- Refugee and Immigrant Prayer - Host a prayer gathering with community members who have come to America from other countries. You can pray for events happening in the countries they emigrated from and work with organizations that serve immigrant communities to determine specific needs they may have (financial, transportation, legal situations). Support your prayer event by volunteering to meet those needs — you may just be an answered prayer!
- Areas of Influence - Gather your community to pray over the seven societal areas of influence — family, education, religion/church, government, media, business and entertainment — on local, national and international levels. You can do this throughout the day and assign different areas to different people in your group. Genius Tip: Create a sign up to coordinate the different areas of prayer.
- Prayer Treasure Hunt - Go out into your community to pray with people and offer them encouragement. A fun way to organize the day is to start by praying together as a group and asking the Lord to lead you to the right people, and then praying with people as you feel led. It will be awkward, but people are often grateful that someone would care enough to pray with them. You can come back together at the end and share stories of God’s faithfulness.
- Prison Prayer - Work with chaplains at nearby prisons or prison ministries to determine what opportunities there are to pray for and with inmates. Meeting for prayer can be a great way to start meaningful relationships with those in prison ministries. Take your group to serve and pray or simply meet together and pray for the needs that those ministries share with you.
Gather your group to attend a prayer meeting in front of City Hall with a sign up. SAMPLE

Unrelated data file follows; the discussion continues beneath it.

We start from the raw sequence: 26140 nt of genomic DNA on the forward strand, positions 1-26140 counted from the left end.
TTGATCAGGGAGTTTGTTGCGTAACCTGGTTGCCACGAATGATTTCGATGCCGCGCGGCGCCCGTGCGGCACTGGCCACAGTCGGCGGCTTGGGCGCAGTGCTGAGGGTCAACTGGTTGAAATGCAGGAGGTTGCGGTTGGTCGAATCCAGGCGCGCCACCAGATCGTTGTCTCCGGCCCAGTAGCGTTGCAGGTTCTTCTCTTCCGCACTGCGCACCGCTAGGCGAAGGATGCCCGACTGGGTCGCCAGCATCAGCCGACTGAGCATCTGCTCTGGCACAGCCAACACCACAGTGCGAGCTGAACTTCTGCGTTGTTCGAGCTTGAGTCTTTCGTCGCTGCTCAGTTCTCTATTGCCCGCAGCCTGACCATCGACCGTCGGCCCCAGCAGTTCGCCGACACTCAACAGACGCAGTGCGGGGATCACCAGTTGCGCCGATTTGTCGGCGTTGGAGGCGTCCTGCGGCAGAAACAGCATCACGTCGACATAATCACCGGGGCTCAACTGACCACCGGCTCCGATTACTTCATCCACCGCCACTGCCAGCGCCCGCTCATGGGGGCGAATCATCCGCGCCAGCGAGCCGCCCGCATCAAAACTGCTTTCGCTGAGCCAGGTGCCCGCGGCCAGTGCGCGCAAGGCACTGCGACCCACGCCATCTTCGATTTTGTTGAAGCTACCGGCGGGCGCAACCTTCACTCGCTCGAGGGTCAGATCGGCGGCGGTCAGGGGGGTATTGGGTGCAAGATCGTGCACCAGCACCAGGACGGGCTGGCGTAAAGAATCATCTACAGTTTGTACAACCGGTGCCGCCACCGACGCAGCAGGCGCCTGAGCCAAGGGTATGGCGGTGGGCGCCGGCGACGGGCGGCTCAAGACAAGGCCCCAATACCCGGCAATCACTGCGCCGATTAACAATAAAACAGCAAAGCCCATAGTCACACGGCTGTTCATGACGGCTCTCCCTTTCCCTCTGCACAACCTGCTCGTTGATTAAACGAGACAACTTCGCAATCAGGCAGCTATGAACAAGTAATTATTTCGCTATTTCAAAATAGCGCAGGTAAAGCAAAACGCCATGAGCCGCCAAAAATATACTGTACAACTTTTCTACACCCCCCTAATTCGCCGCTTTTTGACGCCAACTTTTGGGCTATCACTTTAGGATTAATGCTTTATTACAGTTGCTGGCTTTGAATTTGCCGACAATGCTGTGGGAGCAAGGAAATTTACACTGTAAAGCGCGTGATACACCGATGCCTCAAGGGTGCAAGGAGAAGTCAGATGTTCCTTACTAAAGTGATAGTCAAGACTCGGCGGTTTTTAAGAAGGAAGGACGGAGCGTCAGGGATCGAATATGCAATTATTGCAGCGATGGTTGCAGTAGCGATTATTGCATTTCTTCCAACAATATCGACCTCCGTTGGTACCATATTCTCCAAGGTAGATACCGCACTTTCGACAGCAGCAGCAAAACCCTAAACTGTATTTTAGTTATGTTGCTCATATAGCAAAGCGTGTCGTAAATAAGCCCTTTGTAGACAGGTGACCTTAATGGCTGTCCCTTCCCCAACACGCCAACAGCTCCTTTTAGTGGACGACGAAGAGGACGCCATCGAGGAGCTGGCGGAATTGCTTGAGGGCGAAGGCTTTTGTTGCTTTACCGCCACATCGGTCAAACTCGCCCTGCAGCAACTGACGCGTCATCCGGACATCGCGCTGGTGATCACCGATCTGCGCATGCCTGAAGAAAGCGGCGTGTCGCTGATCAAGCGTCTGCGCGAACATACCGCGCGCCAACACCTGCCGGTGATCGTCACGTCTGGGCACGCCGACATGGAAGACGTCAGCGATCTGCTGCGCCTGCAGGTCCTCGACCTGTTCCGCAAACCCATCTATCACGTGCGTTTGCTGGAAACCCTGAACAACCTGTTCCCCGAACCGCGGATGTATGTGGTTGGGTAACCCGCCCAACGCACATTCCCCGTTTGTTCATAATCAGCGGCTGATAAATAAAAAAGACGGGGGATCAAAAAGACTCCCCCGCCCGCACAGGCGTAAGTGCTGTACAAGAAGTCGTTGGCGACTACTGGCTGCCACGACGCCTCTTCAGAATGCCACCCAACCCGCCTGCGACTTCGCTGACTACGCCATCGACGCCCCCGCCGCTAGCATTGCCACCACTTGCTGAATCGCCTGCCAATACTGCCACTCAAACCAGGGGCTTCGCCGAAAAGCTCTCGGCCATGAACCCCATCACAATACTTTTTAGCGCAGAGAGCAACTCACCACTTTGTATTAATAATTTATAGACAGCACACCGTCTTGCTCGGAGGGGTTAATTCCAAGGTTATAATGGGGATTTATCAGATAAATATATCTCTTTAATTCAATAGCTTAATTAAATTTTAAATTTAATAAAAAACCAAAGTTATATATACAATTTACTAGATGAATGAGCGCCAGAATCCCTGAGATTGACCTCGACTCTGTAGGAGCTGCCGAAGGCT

- Hospital Encouragement Station - Go to pray with and minister to people in a nearby hospital. Ask hospital staff about setting up an “encouragement station” in or near their chapel or prayer room. You can bring some baked goods and offer to pray with people in waiting rooms or with families of those sick and injured.
- Interfaith Prayer Gathering - Contact Jewish synagogues, Mormon temples, Muslim mosques and other churches to plan a gathering where people of different faiths in the same community can meet and join together in prayer. You could even organize a big meal, and people can bring food traditional to their customs and cultures.
- Neighborhood Dessert Potluck - Invite neighbors into your home for a dessert potluck and time of prayer for your community, local events and leaders, etc. People can bring desserts and prayer requests!
- First Responder Gifts - Put together baggies with candy, notes and other treats to give to first responders. Visit firefighters, EMTs, police officers and other public servants to hand out the baggies and offer to pray with them.
- YMCA Prayer Station - Your local YMCA is a great hub for meeting and loving on people in your community. Talk to staff about setting up a prayer station outside or in the lobby, where your team can offer to pray with anyone who comes through. You can also give out scripture cards or notes of encouragement to brighten someone’s day.
Small Group Events